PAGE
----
He was only with the Suns for one of their deep playoff runs (although it was their run to the Western Conference finals in 2005) before he jumped to Atlanta for some bigger bucks and the chance to rule his own keep.

    Finally in Atlanta, the Hawks and Johnson were always close to being an elite team, but just never turned the corner.

    He's still relatively young, but his days of being the best player on a good playoff team seem to be ending.

8. Amar'e Stoudemire

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    The man with the glass knees, the glass eyes—hell, the glass everything—is still chasing that first ring, and he seems to be in a place that will love him eternally if he brings it home.

    With the Knicks, Amar'e Stoudemire could become a legend if he helps bring home the first title since 1973 in New York alongside Carmelo Anthony and the man simply known as Linsanity.

    The only problem is that Amar'e still seems to be more fragile than not, so who knows how long his body can hold up under the pressure of the NBA?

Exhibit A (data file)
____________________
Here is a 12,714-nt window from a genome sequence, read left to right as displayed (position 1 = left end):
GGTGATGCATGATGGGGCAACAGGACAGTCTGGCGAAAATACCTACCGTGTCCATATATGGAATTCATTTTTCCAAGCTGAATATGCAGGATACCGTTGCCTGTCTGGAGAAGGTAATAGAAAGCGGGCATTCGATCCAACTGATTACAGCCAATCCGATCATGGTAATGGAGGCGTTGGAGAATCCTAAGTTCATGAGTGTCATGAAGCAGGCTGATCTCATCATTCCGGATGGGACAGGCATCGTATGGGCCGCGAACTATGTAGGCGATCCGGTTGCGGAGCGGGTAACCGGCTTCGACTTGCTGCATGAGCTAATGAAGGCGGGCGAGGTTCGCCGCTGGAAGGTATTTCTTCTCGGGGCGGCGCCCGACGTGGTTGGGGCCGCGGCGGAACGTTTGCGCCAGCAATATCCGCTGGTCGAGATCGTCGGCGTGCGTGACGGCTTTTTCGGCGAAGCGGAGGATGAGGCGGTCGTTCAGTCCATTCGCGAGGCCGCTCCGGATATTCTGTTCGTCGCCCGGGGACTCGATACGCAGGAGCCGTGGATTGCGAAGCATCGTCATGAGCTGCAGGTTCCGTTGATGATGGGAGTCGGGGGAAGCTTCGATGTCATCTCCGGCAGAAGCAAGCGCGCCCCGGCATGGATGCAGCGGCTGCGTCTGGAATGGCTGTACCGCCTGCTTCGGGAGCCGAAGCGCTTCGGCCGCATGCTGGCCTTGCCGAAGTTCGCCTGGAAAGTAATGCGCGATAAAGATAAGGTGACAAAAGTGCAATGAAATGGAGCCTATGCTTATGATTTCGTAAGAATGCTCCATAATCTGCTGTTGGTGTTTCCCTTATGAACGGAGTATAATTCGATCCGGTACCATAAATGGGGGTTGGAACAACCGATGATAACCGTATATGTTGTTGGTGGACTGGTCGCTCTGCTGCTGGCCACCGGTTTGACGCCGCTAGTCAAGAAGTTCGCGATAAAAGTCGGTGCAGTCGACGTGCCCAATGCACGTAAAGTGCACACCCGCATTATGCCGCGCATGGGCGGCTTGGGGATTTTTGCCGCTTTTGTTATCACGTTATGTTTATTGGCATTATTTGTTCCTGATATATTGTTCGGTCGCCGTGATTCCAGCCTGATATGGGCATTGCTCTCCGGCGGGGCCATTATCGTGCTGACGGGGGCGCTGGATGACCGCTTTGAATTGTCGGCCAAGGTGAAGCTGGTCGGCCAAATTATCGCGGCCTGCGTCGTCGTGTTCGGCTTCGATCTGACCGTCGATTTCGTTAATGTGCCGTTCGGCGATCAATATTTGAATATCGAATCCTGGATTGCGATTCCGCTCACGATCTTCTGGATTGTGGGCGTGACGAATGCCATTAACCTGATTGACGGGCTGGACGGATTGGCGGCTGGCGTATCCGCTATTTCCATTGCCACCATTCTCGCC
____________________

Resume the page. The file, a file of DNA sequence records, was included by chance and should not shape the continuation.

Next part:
7. Grant Hill

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    If someone were to put a few players on a short list of guys who deserve to win an NBA title by the time they finish off their careers, it's hard to say Grant Hill would be left off that list.

    Basically, Hill went from being the next big thing, rocking the Filas, and just being a cool dude in general, to completely breaking down. He was injured for the better part of five seasons in Orlando and he just couldn't stay healthy.

    Never fear, however—Hill kept working to get his body in shape, turned himself into an elite defender who could score if he was asked to and reeled off four straight seasons with Phoenix playing at least 70 games.

6. Derrick Rose

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    Derrick Rose has only been in the league since 2008, but already his career is important enough to rocket him up this list.

    In four short years Rose has gone from rookie point guard with dreams of bringing his hometown team back to glory to an MVP-winning behemoth who can't be stopped by even the best defenders in the league.

    Are there players with more storied careers than Rose who haven't won a title? Sure. Is it more or less inevitable that this dude gets a handful of chances before he retires? Absolutely. For now here he sits, though, dreaming and wanting.

5. Kevin Durant

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    Kevin Durant, much like Derrick Rose, has spent just a few short years in this league, but already he's carved his name into NBA lore.

    Durant is a three-time scoring champion, the guy that brought basketball to its popularity in Oklahoma City (and the best basketball player in the history of the town, even if he was a damned, dirty Longhorn) and is looking like the most beloved player in the game today.